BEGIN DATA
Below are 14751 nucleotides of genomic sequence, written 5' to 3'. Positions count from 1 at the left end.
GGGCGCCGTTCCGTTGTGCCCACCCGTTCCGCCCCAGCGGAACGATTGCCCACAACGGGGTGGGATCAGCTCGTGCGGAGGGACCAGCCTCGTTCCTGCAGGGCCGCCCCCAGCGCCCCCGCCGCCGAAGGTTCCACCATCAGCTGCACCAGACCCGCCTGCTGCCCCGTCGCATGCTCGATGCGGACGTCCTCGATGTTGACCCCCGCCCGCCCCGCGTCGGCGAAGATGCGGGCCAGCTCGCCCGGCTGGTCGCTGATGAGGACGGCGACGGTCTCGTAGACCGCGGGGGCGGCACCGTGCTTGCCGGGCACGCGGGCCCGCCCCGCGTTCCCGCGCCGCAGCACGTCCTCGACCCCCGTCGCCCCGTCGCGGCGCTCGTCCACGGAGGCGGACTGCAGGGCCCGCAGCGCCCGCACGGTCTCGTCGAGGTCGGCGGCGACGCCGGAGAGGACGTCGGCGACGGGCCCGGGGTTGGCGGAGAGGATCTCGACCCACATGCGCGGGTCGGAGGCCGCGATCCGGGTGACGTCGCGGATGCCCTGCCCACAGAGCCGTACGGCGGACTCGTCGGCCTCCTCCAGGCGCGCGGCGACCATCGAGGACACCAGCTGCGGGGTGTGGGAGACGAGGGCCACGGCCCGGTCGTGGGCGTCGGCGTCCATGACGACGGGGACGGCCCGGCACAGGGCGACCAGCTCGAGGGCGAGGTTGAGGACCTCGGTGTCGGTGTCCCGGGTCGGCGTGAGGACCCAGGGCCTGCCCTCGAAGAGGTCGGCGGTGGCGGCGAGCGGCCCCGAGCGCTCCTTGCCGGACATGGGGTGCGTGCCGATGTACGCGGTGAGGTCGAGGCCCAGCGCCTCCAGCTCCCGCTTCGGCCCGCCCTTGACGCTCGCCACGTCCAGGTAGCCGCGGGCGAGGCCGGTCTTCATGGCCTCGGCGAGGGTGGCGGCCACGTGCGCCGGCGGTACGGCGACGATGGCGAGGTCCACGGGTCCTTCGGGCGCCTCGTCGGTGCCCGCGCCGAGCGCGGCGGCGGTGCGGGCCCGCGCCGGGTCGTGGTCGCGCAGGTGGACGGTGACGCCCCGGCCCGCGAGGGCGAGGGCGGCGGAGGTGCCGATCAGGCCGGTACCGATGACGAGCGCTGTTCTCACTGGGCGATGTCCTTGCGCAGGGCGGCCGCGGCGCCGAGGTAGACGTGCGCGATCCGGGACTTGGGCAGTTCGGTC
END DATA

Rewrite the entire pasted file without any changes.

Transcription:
Below are 14751 nucleotides of genomic sequence, written 5' to 3'. Positions count from 1 at the left end.
GGGCGCCGTTCCGTTGTGCCCACCCGTTCCGCCCCAGCGGAACGATTGCCCACAACGGGGTGGGATCAGCTCGTGCGGAGGGACCAGCCTCGTTCCTGCAGGGCCGCCCCCAGCGCCCCCGCCGCCGAAGGTTCCACCATCAGCTGCACCAGACCCGCCTGCTGCCCCGTCGCATGCTCGATGCGGACGTCCTCGATGTTGACCCCCGCCCGCCCCGCGTCGGCGAAGATGCGGGCCAGCTCGCCCGGCTGGTCGCTGATGAGGACGGCGACGGTCTCGTAGACCGCGGGGGCGGCACCGTGCTTGCCGGGCACGCGGGCCCGCCCCGCGTTCCCGCGCCGCAGCACGTCCTCGACCCCCGTCGCCCCGTCGCGGCGCTCGTCCACGGAGGCGGACTGCAGGGCCCGCAGCGCCCGCACGGTCTCGTCGAGGTCGGCGGCGACGCCGGAGAGGACGTCGGCGACGGGCCCGGGGTTGGCGGAGAGGATCTCGACCCACATGCGCGGGTCGGAGGCCGCGATCCGGGTGACGTCGCGGATGCCCTGCCCACAGAGCCGTACGGCGGACTCGTCGGCCTCCTCCAGGCGCGCGGCGACCATCGAGGACACCAGCTGCGGGGTGTGGGAGACGAGGGCCACGGCCCGGTCGTGGGCGTCGGCGTCCATGACGACGGGGACGGCCCGGCACAGGGCGACCAGCTCGAGGGCGAGGTTGAGGACCTCGGTGTCGGTGTCCCGGGTCGGCGTGAGGACCCAGGGCCTGCCCTCGAAGAGGTCGGCGGTGGCGGCGAGCGGCCCCGAGCGCTCCTTGCCGGACATGGGGTGCGTGCCGATGTACGCGGTGAGGTCGAGGCCCAGCGCCTCCAGCTCCCGCTTCGGCCCGCCCTTGACGCTCGCCACGTCCAGGTAGCCGCGGGCGAGGCCGGTCTTCATGGCCTCGGCGAGGGTGGCGGCCACGTGCGCCGGCGGTACGGCGACGATGGCGAGGTCCACGGGTCCTTCGGGCGCCTCGTCGGTGCCCGCGCCGAGCGCGGCGGCGGTGCGGGCCCGCGCCGGGTCGTGGTCGCGCAGGTGGACGGTGACGCCCCGGCCCGCGAGGGCGAGGGCGGCGGAGGTGCCGATCAGGCCGGTACCGATGACGAGCGCTGTTCTCACTGGGCGATGTCCTTGCGCAGGGCGGCCGCGGCGCCGAGGTAGACGTGCGCGATCCGGGACTTGGGCAGTTCGGTC